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Fire ecology

Bowman, DMJS 2007 , 'Fire ecology' , Progress in Physical Geography, vol. 31, no. 5 , pp. 523-532 , doi:

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There is mounting concern that wildland fire severity and frequency will increase in response to global climate change. Resolving this issue demands high-resolution historical fire records that span time periods much longer
than the instrumental climate record. The application of dendrochronology to date past fire events, as evidenced by injuries on the trunks on long-lived trees, is therefore
of paramount importance to land managers, fire ecologists and global change biologists. This field of research was established in the 1980s but has recently blossomed in the western USA, in large part in response to the desire of fire managers to understand current fire activity and to ‘reimpose’ historical forest fire regimes. Here, I briefly summarize the findings of papers published since 2005 to highlight trends, and identify methodological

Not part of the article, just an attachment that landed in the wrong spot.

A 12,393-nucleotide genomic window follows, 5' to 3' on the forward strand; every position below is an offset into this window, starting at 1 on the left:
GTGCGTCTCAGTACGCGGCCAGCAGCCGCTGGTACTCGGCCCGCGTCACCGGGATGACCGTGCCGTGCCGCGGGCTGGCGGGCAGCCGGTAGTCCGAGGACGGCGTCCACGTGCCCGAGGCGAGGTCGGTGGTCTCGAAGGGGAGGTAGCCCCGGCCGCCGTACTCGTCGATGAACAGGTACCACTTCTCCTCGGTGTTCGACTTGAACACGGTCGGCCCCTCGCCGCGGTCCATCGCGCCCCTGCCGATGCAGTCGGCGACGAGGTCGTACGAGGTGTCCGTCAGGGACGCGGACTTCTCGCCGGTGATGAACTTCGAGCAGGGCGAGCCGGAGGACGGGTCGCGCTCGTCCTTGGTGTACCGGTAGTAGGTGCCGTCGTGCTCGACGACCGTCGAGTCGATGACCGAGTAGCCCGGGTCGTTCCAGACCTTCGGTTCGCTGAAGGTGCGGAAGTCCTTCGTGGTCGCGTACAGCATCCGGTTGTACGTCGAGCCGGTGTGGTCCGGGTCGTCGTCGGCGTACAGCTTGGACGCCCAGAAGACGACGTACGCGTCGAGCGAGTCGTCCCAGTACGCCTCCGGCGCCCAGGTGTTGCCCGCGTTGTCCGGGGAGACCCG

approaches and issues in this important aspect of fire ecology.

Item Type: Article
Authors/Creators:Bowman, DMJS
Journal or Publication Title: Progress in Physical Geography
Publisher: Sage Publications Ltd
ISSN: 0309-1333
DOI / ID Number:
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